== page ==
By Heather Hoch
By Eric Schaefer
By New Times
By Rachel Miller
By Eric Schaefer
By Heather Hoch and Lauren Saria
By Robrt L. Pela
By Heather Hoch
A hundred years ago, in America's biggest cities, new neighborhoods with names like Little Italy and Germantown sprang up, home to swarms of late 19th-century European immigrants looking for a better life.
These days, in America's biggest cities, you can find new neighborhoods with names like Little Saigon and Koreatown, where waves of late 20th-century Asian arrivals have settled, looking for a better life.
The Valley hasn't quite yet reached the level of ethnic density and cosmopolitan diversity you see in this country's largest urban centers. But the immigrants are coming here, and they're coming faster than you think.
Less than a decade ago, you could have counted the combined number of Vietnamese and Japanese restaurants in this town on two hands, and had enough fingers left over to flash a peace sign and a couple of thumbs up.
Not anymore. These days you'd need not only all your own fingers and toes to do the addition, but also the digits of several friends. From Mesa to the west side, budget-friendly Vietnamese restaurants are blooming like desert wildflowers after a rainy winter. And our appetite for raw fish seems to be almost insatiable--at least a dozen new sushi parlors have opened over the past few years.
Now, it's one thing for new ethnic restaurants to open. But it's another thing altogether for good ethnic restaurants to open. Too often, Valley Asian restaurants tone down their fare, in order to appeal to unadventurous local palates. Anyone who's ever encountered a pu pu appetizer platter or cream cheese sushi roll knows what I'm talking about.
Happily, folks who wander into Little Saigon or Sushi Mishima won't know what I'm talking about. With their wonderful fare, both of these new neighborhood spots show how ethnic diversity can improve the quality of city life.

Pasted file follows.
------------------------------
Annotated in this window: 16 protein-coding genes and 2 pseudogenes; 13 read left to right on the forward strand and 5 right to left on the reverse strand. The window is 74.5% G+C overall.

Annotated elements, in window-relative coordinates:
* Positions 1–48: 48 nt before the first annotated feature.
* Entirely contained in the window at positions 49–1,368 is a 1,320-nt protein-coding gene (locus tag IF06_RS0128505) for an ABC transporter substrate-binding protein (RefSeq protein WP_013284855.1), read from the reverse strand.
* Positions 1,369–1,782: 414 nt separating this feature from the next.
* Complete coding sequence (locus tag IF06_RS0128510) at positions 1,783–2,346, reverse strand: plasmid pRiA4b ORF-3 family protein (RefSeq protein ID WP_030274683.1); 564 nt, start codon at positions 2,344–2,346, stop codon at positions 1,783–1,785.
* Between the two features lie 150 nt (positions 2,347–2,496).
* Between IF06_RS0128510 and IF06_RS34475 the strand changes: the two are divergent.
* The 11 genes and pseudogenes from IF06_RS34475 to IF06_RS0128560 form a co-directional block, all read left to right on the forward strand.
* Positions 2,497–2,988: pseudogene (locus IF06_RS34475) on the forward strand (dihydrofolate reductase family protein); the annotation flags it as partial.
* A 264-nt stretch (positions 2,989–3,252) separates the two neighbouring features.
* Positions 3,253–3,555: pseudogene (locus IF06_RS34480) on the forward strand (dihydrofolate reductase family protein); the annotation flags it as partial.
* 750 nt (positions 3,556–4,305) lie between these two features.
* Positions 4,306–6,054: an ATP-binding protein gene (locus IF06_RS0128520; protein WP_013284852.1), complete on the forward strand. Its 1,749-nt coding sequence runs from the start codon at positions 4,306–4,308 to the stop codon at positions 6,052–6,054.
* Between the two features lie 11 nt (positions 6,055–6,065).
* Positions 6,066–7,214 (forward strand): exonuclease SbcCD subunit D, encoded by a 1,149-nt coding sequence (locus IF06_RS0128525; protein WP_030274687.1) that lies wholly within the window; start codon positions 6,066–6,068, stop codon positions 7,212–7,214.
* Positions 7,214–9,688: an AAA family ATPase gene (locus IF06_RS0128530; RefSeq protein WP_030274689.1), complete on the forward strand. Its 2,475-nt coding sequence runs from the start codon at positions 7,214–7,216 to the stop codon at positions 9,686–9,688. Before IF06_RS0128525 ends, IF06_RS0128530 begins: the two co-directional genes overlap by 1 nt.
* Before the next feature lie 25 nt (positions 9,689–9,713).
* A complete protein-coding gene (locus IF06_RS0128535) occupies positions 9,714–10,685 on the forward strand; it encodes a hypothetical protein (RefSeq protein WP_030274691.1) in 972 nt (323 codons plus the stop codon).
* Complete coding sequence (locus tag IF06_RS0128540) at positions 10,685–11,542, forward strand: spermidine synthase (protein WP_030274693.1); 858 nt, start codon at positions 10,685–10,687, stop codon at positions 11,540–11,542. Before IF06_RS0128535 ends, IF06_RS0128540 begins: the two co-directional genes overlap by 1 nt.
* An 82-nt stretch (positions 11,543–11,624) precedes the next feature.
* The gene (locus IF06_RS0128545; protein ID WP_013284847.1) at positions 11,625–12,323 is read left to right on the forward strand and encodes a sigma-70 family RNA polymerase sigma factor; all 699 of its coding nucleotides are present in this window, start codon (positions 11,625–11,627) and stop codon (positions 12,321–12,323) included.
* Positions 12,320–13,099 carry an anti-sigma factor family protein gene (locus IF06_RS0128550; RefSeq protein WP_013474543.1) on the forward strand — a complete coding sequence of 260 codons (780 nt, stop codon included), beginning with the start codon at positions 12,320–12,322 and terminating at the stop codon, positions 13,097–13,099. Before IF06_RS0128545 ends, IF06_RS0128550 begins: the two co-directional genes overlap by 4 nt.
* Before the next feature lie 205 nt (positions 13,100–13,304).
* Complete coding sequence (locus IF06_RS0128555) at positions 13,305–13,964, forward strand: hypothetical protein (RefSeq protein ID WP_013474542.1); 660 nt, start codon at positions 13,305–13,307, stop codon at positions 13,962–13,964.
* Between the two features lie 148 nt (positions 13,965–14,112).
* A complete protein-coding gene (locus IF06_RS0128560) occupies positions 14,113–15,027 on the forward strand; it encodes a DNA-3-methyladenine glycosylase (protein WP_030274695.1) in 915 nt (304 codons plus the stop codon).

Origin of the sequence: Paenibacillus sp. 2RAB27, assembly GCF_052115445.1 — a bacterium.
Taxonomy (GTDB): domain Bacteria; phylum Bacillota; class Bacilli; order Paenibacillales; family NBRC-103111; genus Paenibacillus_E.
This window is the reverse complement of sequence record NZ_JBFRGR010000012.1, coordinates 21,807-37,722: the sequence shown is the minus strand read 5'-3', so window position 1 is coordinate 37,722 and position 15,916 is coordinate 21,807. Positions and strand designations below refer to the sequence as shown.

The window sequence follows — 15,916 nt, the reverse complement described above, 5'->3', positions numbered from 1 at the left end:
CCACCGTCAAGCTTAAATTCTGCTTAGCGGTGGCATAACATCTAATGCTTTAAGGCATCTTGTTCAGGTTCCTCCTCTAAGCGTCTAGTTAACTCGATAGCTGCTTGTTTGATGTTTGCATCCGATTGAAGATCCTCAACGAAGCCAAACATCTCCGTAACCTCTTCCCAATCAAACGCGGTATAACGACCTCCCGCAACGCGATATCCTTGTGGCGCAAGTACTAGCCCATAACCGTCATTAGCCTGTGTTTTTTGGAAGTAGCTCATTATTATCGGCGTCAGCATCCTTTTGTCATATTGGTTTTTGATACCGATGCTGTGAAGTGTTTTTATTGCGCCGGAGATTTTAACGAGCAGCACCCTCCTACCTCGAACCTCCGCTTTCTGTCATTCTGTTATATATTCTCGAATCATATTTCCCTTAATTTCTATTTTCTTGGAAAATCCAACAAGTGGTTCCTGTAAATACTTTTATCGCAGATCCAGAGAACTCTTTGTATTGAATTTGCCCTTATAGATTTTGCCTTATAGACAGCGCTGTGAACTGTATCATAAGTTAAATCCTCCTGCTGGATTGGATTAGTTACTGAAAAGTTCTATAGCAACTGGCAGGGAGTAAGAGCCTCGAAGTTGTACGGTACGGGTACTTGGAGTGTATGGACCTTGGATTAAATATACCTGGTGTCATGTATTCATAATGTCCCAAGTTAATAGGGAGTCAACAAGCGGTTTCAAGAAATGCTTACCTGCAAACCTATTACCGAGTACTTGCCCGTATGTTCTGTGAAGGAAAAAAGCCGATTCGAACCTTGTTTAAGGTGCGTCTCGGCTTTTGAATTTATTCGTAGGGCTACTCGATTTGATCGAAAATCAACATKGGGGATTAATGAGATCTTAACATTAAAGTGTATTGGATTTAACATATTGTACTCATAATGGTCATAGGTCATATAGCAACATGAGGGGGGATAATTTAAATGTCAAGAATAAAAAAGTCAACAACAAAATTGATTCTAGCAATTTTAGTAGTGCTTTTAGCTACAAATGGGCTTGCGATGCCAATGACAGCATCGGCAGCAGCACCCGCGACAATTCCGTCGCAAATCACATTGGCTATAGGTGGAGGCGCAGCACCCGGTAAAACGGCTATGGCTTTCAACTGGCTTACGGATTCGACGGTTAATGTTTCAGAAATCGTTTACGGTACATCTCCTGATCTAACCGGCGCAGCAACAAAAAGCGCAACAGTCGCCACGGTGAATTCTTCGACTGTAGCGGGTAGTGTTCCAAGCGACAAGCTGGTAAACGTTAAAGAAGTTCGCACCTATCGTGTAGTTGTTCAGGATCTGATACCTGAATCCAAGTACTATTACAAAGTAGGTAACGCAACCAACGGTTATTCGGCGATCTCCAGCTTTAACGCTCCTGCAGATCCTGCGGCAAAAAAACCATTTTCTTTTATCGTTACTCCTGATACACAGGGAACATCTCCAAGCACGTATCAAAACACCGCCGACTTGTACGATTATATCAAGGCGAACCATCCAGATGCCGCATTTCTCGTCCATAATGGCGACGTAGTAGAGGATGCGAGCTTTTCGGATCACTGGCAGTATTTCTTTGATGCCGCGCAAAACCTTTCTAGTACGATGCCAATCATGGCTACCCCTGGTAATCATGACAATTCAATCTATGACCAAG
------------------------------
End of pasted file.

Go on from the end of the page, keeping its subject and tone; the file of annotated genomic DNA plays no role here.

Little Saigon, a full-service restaurant tucked away in a corner of Christown Mall's food court, isn't even a year old. But the proprietors clearly have their act together--the place is pretty; the staff is friendly and helpful; and, in the best ethnic-restaurant tradition, the food is cheap, plentiful and tasty.
The room has a serenity that's out of step with the shopping-mall surroundings. There's a tiled pool with a graceful footbridge arched over it. Tables are lined with linen and a double-necked turquoise vase with red silk roses. A big aquarium is stocked with several species of exotic fish.
The food is equally serene. Little Saigon has a very extensive menu--more than 100 dishes. Most of them are topnotch.
Vietnam's food differs substantially from its neighbors'. Detractors might note it lacks the aromatic wallop of Thai dishes, the subtlety of Chinese cuisine or the bold garlic and chile flavors found in Korea. But there's much to appreciate in the clean, light and healthful simplicity of Vietnamese fare.
Little Saigon's appetizers will give you a good idea. Yes, you can order deep-fried egg rolls. But why would you want to, when there's goi cuon: shrimp, barbecued pork, veggies and noodles wrapped in rice paper. Dip it in peanut sauce, and savor.
Banh khot are marvelous: seven oval-shaped, bite-size doughy pancakes, tinged with coconut and topped with a shrimp. They come with a plateful of greenery--lettuce, basil, mint and cilantro. Make a greenery sandwich of the banh khot, and then dunk it in nuoc nam, the ubiquitous, salty, fish-flavored Vietnamese condiment that accompanies every dish. It's better than just about any deep-fried munchie you've ever had.
So is the rice flour crepe, a big, crispy pancake stuffed with shrimp, pork and bean sprouts. Split this two or three ways--if you don't, you'll have to call it a night even before you hit the main dishes.
Soup season will be here soon, and Little Saigon's models will get you primed. The sturdy noodle broth with shrimp, pork and squid delivers old-fashioned comfort, while the shark fin soup is tantalizingly different.
The main dishes show a lot of spunk. Charbroiled ground beef, wrapped in grape leaves and skewered, delivers an extraordinary taste explosion. At $6.95, this platter costs about as much as a movie ticket, and it's better than anything now playing. Lemongrass chicken is probably the strongest-flavored dish on the menu, and it's punched up even more by a slightly spicy sauce. The dish labeled "Sauteed Squid" doesn't sound very intriguing, but the kitchen does it impressively. The thick pieces of squid aren't at all chewy. And while beef with bok choy also seems deceptively plain, it's not: The tender strips of stir-fried beef teamed with baby bok choy in a spoon-lickin' brown sauce will keep you interested until the last bite.
If you want to combine dinner and do-it-yourself entertainment, order #76. The server will bring over a platter of raw, thin-sliced beef and shrimp, a mound of butter and a portable grill. Start the fire, get the butter sizzling and begin cooking. When the beef and shrimp are done, stuff them in rice paper, add greenery and dunk in the fish sauce. Life will seem good, indeed.